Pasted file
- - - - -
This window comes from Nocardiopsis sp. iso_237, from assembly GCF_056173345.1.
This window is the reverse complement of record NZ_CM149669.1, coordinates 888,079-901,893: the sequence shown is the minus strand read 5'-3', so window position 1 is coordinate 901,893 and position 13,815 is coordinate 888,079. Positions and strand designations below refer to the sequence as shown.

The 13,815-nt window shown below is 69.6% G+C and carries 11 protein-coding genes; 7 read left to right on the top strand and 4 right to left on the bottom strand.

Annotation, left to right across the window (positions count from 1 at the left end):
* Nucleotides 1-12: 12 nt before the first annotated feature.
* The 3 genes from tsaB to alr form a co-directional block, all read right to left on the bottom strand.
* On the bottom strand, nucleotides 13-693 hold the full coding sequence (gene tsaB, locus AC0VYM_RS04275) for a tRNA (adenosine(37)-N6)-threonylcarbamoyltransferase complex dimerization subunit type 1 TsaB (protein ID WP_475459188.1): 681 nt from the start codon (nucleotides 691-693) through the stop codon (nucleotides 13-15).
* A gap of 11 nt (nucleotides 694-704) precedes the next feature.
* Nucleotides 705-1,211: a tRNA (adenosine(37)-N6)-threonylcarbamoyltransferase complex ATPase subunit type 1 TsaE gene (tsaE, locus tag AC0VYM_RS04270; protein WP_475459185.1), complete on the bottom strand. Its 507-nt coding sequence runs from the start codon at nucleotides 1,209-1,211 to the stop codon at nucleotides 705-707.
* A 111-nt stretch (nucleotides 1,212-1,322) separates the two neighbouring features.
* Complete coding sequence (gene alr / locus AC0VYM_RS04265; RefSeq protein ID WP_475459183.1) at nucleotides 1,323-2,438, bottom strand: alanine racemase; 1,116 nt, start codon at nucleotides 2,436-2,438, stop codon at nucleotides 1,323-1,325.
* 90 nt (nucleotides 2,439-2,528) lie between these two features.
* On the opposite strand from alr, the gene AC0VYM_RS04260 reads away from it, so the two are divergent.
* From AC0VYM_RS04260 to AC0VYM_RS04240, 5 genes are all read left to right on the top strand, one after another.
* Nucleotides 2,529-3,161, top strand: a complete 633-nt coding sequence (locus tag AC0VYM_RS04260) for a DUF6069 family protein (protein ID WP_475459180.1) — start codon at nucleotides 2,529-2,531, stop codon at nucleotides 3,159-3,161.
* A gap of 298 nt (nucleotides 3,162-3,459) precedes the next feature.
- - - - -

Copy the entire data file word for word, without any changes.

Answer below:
This window comes from Nocardiopsis sp. iso_237, from assembly GCF_056173345.1.
This window is the reverse complement of record NZ_CM149669.1, coordinates 888,079-901,893: the sequence shown is the minus strand read 5'-3', so window position 1 is coordinate 901,893 and position 13,815 is coordinate 888,079. Positions and strand designations below refer to the sequence as shown.

The 13,815-nt window shown below is 69.6% G+C and carries 11 protein-coding genes; 7 read left to right on the top strand and 4 right to left on the bottom strand.

Annotation, left to right across the window (positions count from 1 at the left end):
* Nucleotides 1-12: 12 nt before the first annotated feature.
* The 3 genes from tsaB to alr form a co-directional block, all read right to left on the bottom strand.
* On the bottom strand, nucleotides 13-693 hold the full coding sequence (gene tsaB, locus AC0VYM_RS04275) for a tRNA (adenosine(37)-N6)-threonylcarbamoyltransferase complex dimerization subunit type 1 TsaB (protein ID WP_475459188.1): 681 nt from the start codon (nucleotides 691-693) through the stop codon (nucleotides 13-15).
* A gap of 11 nt (nucleotides 694-704) precedes the next feature.
* Nucleotides 705-1,211: a tRNA (adenosine(37)-N6)-threonylcarbamoyltransferase complex ATPase subunit type 1 TsaE gene (tsaE, locus tag AC0VYM_RS04270; protein WP_475459185.1), complete on the bottom strand. Its 507-nt coding sequence runs from the start codon at nucleotides 1,209-1,211 to the stop codon at nucleotides 705-707.
* A 111-nt stretch (nucleotides 1,212-1,322) separates the two neighbouring features.
* Complete coding sequence (gene alr / locus AC0VYM_RS04265; RefSeq protein ID WP_475459183.1) at nucleotides 1,323-2,438, bottom strand: alanine racemase; 1,116 nt, start codon at nucleotides 2,436-2,438, stop codon at nucleotides 1,323-1,325.
* 90 nt (nucleotides 2,439-2,528) lie between these two features.
* On the opposite strand from alr, the gene AC0VYM_RS04260 reads away from it, so the two are divergent.
* From AC0VYM_RS04260 to AC0VYM_RS04240, 5 genes are all read left to right on the top strand, one after another.
* Nucleotides 2,529-3,161, top strand: a complete 633-nt coding sequence (locus tag AC0VYM_RS04260) for a DUF6069 family protein (protein ID WP_475459180.1) — start codon at nucleotides 2,529-2,531, stop codon at nucleotides 3,159-3,161.
* A gap of 298 nt (nucleotides 3,162-3,459) precedes the next feature.